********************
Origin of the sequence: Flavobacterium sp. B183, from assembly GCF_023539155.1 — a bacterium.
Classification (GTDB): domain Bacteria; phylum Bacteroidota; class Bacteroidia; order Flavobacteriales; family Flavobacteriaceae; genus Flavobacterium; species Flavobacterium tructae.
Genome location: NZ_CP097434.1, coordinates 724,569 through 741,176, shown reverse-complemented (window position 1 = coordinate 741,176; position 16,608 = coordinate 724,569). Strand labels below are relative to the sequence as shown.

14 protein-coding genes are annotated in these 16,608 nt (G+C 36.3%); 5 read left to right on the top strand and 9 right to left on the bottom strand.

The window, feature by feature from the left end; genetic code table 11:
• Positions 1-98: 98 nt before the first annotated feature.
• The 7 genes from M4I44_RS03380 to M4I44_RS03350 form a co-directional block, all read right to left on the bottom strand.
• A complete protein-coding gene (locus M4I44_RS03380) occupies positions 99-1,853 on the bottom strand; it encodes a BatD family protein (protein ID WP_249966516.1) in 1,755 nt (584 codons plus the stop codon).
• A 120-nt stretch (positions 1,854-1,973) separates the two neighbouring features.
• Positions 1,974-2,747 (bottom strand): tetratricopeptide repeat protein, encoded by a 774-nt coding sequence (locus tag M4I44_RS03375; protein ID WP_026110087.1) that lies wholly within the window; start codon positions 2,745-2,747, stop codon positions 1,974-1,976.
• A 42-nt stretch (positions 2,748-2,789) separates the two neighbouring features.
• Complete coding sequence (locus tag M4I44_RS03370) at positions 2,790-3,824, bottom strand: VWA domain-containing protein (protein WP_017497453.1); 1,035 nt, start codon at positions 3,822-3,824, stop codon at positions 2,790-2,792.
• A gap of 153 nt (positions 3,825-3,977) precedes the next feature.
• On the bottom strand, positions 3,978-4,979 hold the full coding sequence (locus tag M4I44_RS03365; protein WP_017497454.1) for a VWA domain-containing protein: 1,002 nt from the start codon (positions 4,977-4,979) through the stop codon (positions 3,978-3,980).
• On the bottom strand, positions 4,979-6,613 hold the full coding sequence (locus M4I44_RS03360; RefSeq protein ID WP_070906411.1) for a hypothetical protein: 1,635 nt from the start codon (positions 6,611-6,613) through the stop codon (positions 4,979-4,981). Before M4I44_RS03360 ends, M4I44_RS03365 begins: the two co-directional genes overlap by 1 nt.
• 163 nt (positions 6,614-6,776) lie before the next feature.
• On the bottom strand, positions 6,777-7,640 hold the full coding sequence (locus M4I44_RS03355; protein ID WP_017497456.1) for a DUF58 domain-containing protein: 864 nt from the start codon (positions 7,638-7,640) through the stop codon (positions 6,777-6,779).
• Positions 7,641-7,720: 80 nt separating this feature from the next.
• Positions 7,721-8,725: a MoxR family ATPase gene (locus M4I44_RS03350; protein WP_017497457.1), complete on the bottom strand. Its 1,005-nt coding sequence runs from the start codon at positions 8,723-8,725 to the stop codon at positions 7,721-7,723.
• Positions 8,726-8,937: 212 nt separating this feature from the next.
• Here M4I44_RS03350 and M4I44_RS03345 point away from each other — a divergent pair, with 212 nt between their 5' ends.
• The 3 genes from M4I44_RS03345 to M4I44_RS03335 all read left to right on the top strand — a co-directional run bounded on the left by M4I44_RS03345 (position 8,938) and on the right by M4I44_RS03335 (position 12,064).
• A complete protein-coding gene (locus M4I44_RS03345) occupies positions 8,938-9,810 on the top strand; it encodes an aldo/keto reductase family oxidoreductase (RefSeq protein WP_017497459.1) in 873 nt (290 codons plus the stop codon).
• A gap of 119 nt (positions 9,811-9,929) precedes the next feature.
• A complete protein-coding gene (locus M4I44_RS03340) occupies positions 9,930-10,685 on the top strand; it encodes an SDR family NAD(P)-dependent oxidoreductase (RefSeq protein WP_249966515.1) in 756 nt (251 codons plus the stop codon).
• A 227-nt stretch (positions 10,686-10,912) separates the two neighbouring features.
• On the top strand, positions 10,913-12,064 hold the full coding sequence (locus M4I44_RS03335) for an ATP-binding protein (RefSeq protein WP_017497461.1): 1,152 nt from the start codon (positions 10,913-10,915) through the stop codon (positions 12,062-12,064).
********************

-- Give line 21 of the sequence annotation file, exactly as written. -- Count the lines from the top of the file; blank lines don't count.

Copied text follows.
• Here M4I44_RS03350 and M4I44_RS03345 point away from each other — a divergent pair, with 212 nt between their 5' ends.